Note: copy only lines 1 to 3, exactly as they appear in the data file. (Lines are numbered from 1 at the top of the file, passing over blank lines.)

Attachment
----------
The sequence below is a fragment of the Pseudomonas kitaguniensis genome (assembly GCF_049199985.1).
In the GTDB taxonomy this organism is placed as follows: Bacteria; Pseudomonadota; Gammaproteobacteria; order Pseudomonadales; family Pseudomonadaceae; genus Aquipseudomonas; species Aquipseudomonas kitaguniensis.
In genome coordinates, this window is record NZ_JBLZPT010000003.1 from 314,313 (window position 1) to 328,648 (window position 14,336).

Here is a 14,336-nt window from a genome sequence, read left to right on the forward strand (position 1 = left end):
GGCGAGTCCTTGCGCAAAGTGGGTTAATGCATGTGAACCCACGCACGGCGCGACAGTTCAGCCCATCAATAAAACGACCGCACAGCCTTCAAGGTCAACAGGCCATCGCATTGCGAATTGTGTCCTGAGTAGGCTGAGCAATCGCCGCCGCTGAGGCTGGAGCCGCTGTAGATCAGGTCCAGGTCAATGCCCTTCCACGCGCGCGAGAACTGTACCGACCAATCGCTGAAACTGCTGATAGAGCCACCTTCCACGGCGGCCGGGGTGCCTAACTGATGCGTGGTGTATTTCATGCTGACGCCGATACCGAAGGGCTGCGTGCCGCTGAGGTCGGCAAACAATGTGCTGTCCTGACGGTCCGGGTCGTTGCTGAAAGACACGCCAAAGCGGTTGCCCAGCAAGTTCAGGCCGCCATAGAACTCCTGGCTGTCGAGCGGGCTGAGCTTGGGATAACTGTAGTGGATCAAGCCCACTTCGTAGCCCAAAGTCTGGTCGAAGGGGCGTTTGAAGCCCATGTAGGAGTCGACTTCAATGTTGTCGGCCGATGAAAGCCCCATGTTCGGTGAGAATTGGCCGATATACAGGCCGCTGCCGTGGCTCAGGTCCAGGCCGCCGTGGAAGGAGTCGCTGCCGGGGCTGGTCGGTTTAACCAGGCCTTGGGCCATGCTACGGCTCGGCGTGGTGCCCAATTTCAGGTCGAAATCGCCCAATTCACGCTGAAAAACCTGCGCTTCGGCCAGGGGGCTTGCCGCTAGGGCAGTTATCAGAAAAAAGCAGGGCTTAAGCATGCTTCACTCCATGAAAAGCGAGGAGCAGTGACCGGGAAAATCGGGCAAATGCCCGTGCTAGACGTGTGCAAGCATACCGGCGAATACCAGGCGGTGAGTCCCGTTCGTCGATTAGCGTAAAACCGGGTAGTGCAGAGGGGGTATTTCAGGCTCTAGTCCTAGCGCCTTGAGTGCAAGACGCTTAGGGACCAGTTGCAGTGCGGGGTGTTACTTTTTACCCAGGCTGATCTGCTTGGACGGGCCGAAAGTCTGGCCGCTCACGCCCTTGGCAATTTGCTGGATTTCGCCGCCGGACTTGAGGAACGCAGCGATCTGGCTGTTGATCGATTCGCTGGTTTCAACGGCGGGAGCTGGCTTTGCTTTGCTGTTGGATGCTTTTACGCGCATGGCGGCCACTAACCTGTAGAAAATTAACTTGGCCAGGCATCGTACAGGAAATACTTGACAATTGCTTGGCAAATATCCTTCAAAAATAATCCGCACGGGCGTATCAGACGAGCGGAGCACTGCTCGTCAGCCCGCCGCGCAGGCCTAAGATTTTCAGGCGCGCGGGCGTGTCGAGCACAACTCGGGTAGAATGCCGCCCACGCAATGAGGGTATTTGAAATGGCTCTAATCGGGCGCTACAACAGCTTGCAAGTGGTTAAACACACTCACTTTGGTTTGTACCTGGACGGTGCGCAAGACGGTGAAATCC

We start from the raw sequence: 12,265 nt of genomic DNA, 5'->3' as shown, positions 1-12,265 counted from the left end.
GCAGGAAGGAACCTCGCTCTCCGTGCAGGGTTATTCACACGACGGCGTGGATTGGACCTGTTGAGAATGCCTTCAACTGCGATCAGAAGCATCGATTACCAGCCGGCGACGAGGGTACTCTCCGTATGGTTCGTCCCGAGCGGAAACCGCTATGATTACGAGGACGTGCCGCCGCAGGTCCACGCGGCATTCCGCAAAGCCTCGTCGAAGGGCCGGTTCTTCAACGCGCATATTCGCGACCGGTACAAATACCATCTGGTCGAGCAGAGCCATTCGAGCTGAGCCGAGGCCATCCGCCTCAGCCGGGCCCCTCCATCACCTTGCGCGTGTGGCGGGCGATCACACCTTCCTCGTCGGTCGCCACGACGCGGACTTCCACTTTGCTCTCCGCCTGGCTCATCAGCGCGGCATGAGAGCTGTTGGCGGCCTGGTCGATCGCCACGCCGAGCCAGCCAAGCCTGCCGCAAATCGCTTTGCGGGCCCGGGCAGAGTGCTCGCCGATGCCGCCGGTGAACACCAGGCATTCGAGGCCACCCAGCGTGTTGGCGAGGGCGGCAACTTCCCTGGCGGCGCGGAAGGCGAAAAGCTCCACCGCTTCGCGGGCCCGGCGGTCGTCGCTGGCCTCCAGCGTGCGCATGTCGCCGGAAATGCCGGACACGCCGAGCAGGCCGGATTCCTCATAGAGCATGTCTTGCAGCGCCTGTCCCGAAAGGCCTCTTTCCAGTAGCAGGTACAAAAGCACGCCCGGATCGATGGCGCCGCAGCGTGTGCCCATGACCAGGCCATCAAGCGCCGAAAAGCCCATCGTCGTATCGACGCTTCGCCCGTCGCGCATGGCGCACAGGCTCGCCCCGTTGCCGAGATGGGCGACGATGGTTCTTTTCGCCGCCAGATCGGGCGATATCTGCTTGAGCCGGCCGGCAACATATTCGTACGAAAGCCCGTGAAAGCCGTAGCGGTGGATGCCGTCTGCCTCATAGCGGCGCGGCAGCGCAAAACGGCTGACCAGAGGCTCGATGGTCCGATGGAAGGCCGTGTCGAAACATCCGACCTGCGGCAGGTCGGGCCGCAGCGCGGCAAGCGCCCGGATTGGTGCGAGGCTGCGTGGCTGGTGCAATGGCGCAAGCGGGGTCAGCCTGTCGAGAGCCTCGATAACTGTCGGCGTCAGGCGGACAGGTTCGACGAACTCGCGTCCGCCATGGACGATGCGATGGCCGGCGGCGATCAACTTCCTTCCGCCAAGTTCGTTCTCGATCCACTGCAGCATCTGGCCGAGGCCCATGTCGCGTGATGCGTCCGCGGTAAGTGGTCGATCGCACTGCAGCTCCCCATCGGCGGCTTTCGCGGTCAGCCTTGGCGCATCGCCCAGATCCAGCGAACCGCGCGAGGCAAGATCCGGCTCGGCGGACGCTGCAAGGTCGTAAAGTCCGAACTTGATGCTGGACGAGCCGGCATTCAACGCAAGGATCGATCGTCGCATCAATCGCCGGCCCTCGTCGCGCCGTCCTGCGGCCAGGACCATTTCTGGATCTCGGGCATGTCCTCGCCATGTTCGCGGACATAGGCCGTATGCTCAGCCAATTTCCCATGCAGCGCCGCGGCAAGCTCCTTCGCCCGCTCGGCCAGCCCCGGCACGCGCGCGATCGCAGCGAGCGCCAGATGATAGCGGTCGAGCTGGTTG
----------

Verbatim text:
The sequence below is a fragment of the Pseudomonas kitaguniensis genome (assembly GCF_049199985.1).
In the GTDB taxonomy this organism is placed as follows: Bacteria; Pseudomonadota; Gammaproteobacteria; order Pseudomonadales; family Pseudomonadaceae; genus Aquipseudomonas; species Aquipseudomonas kitaguniensis.
In genome coordinates, this window is record NZ_JBLZPT010000003.1 from 314,313 (window position 1) to 328,648 (window position 14,336).